June is Men’s Health Month. Wonder why we need a month devoted to spreading awareness about men’s health issues in particular? Well, because historically, men haven’t been very good at talking about their health. And while this is certainly changing, it doesn’t hurt to keep the conversation going with a yearly reminder each June.
Guys, let’s work together to heighten awareness and push for early detection and treatment of preventable health problems in men. How? By starting a conversation. Ask your male friends about their health, teach your boys how to express themselves when they are feeling unwell, and encourage the men in your family to get regular check-ups with a health professional.
It’s also important to be aware of top health risks for men. The six conditions we’ve outlined below are some of the most commonly diagnosed. Find out what they are, learn to recognize symptoms and understand prevention and treatment options.
1. Heart disease
Did you know that cardiovascular disease is the leading cause of death for men in the US? Even scarier, 50% of men who die suddenly from heart disease experienced zero symptoms. Now that we’ve got your attention, let’s do what we can to avoid heart disease.
Start a regular exercise routine and cut down on bad cholesterol (the good news is you don’t need to avoid these foods high in good cholesterol!), decrease your alcohol intake, and quit smoking!
Note that if you have diabetes, you are at higher risk of developing heart disease. Speak with your doctor about steps you can take to prevent a diagnosis, as well as what sort of screenings you should have and when.
Type 2 diabetes can sneak up on you when you least expect it. Perhaps that’s why it’s been called “the silent threat for men.” You often won’t even realize you have it until you start noticing you’re constantly needing to relieve your thirst–and your bladder.
While Type 2 diabetes can be managed with the proper medication and some adjustments to your lifestyle, it’s important to understand that men are at higher risk of requiring a diabetes-related amputation than their female counterparts.
Regular exercise and a healthy, low-sugar diet are relatively simple ways to prevent a diagnosis. That said, if you have a family history of diabetes, make sure your doctor is in the know so that the two of you can discuss a prevention plan and screening that is right for you.
There’s a complex relationship between masculinity and vulnerability. For a number of reasons, men have a harder time talking about their emotions or seeking help when anxious, stressed or depressed.
Even so, it’s time we commit to talking about mental health issues affecting the male population. Why? Because more than 75% of suicides involve men. Let that number sink in for a minute.
Depression may be “invisible,” but it is a very real disease, and luckily, there are very real options to get help. Start by learning the symptoms of depression, and consider speaking with a mental health professional if you’ve been feeling down or just not yourself lately. If you’re having thoughts of taking your own life, call the Suicide Prevention Lifeline immediately.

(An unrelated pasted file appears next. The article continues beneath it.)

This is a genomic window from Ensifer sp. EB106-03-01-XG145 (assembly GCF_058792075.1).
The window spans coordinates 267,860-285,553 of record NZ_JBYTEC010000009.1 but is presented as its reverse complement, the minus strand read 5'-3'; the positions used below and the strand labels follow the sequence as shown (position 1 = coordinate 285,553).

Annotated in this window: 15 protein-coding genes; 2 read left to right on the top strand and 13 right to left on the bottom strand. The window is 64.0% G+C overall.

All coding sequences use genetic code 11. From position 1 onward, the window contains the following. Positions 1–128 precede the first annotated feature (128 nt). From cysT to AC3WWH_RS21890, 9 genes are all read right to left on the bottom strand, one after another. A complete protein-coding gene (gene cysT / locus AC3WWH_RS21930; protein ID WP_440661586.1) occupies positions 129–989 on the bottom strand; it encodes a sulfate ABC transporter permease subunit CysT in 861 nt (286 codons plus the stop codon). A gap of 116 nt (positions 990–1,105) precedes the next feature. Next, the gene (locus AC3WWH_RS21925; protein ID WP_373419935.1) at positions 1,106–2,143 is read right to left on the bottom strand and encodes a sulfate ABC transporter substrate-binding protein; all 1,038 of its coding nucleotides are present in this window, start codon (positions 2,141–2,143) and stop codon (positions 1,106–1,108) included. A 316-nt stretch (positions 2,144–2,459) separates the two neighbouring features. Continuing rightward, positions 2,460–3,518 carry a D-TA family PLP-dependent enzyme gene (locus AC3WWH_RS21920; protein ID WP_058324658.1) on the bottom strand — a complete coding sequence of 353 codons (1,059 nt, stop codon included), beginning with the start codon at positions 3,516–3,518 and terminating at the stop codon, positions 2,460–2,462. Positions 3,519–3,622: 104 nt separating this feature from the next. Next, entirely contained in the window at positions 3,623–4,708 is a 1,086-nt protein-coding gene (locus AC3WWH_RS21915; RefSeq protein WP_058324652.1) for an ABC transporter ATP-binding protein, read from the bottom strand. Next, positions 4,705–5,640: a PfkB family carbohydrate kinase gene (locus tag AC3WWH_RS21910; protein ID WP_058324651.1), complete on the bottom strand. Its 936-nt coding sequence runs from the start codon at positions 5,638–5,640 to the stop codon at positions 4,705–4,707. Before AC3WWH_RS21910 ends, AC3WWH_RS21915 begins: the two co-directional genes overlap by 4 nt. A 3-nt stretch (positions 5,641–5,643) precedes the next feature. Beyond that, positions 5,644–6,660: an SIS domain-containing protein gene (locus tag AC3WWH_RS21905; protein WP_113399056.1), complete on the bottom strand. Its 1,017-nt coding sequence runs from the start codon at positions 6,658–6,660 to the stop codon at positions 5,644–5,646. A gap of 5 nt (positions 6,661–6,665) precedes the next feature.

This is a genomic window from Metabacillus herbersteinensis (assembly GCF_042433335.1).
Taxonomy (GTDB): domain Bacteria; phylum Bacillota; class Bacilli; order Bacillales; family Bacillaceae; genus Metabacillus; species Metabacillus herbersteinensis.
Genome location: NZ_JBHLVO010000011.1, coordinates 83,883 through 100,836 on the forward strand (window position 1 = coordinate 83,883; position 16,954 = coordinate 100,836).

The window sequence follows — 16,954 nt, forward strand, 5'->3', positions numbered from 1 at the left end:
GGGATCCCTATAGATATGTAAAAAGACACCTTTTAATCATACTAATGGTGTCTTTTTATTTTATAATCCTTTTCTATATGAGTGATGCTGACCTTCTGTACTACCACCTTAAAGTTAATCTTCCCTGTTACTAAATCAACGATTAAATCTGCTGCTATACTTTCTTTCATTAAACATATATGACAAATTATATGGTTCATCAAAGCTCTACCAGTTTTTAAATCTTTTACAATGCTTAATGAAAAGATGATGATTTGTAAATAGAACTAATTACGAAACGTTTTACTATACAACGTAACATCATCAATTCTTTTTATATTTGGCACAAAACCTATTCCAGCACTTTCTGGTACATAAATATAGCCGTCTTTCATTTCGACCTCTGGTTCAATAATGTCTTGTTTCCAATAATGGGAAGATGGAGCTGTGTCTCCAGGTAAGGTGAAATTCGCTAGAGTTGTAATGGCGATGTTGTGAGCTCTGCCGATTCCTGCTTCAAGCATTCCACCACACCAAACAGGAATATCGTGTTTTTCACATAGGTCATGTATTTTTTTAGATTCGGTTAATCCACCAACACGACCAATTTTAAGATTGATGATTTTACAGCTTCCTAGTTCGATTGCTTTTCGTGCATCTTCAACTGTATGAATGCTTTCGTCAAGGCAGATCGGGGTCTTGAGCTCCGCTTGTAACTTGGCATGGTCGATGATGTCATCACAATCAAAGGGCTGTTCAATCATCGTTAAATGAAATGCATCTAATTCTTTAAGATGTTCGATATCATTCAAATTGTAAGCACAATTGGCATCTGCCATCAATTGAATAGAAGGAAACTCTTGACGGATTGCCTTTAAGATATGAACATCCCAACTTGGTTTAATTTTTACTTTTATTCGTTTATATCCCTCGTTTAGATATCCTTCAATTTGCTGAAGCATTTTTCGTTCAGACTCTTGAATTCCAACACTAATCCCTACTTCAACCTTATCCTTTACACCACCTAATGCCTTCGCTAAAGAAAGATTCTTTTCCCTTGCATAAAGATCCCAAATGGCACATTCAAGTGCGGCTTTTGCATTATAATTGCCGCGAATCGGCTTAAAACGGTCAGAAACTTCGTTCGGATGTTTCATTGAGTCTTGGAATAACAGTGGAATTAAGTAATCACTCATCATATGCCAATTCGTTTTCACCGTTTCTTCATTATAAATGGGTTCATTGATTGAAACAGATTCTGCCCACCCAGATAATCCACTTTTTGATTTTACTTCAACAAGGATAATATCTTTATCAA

4. Erectile dysfunction
Erectile dysfunction (ED) affects more than just your sex life, so listen up! Did you know, for example, that it can be a symptom of heart disease? It’s a sign of unhealthy blood vessels, which can lead to health issues like heart attack and stroke.
Add to that a number of other health conditions that can result in ED, and you’ll realize it’s not the type of thing you want to ignore for long.
Yes, it might result in some awkward moments in the bedroom (and an awkward conversation at the doctor’s office), but getting to the bottom of your ED is important for your quality of life, your relationship and your health in general.
The majority of individuals living with HIV happen to be men—a whopping 76% to be exact! And while men who have sex with other men remain the highest incidence, this is a disease that does not discriminate.
So make it a habit to always use condoms. And if you end up in a monogamous relationship, be safe, get checked, and share your results with your partner. In fact, why not make the appointment together?
Scared to get tested? Don’t be! Knowing your status means you can keep yourself and others healthy.
6. Prostate cancer & testicular cancer
Prostate cancer is the most common cancer to affect men (excluding non-melanoma skin cancers). Although it’s commonly thought of as a disease that affects men over 55, there’s a reason millennials like to participate in Movember – and it’s not just because they get to sport a moustache!
Anyone can be at risk of developing prostate cancer, but it’s more of a concern if it runs in the family, if you are of African or Caribbean descent, if you are overweight, or if your diet is high in saturated fats. Make sure to watch out for symptoms, and talk to your doctor about when to screen if you fit into any of the categories above.
Testicular cancer, on the other hand, strikes young. If you are between the age of 15 and 39, learn the signs and be sure to check yourself on a regular basis.
Convinced that it’s time to start putting your health first? Great! Start by making an appointment with your family doctor (how long has it been since you’ve had a check-up?) Then make sure to share your family history and find out if it’s time to start screening for certain preventable diseases.
And don’t forget to talk to a trusted loved one when you are feeling stressed or down—or be a pal when your guy friend needs an ear. The more we talk about our physical and mental health, the easier it is to detect a problem early on. To your health!